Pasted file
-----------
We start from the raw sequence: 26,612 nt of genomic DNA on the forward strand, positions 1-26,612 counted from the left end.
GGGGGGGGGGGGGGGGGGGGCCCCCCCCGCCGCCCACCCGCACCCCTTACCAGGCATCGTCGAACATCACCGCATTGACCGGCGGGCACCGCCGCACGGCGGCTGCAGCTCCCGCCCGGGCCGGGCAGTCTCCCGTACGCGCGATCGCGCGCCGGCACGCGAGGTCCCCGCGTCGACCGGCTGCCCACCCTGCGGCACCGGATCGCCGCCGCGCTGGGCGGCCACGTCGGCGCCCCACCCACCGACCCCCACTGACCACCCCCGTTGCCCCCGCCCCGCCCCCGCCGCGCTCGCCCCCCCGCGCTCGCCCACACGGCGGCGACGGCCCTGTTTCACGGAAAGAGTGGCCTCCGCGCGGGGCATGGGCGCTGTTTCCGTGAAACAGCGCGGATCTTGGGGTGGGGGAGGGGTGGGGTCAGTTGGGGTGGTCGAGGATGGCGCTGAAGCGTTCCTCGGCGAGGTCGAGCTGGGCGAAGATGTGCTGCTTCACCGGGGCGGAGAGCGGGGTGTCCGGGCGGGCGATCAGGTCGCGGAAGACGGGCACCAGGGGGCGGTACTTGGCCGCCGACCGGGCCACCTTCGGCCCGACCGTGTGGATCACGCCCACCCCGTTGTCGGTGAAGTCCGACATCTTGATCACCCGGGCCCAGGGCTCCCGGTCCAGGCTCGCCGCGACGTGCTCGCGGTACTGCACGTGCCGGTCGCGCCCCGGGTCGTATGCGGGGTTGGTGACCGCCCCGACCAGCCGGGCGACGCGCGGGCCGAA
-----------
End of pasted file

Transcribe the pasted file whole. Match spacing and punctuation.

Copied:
We start from the raw sequence: 26,612 nt of genomic DNA on the forward strand, positions 1-26,612 counted from the left end.
GGGGGGGGGGGGGGGGGGGGCCCCCCCCGCCGCCCACCCGCACCCCTTACCAGGCATCGTCGAACATCACCGCATTGACCGGCGGGCACCGCCGCACGGCGGCTGCAGCTCCCGCCCGGGCCGGGCAGTCTCCCGTACGCGCGATCGCGCGCCGGCACGCGAGGTCCCCGCGTCGACCGGCTGCCCACCCTGCGGCACCGGATCGCCGCCGCGCTGGGCGGCCACGTCGGCGCCCCACCCACCGACCCCCACTGACCACCCCCGTTGCCCCCGCCCCGCCCCCGCCGCGCTCGCCCCCCCGCGCTCGCCCACACGGCGGCGACGGCCCTGTTTCACGGAAAGAGTGGCCTCCGCGCGGGGCATGGGCGCTGTTTCCGTGAAACAGCGCGGATCTTGGGGTGGGGGAGGGGTGGGGTCAGTTGGGGTGGTCGAGGATGGCGCTGAAGCGTTCCTCGGCGAGGTCGAGCTGGGCGAAGATGTGCTGCTTCACCGGGGCGGAGAGCGGGGTGTCCGGGCGGGCGATCAGGTCGCGGAAGACGGGCACCAGGGGGCGGTACTTGGCCGCCGACCGGGCCACCTTCGGCCCGACCGTGTGGATCACGCCCACCCCGTTGTCGGTGAAGTCCGACATCTTGATCACCCGGGCCCAGGGCTCCCGGTCCAGGCTCGCCGCGACGTGCTCGCGGTACTGCACGTGCCGGTCGCGCCCCGGGTCGTATGCGGGGTTGGTGACCGCCCCGACCAGCCGGGCGACGCGCGGGCCGAA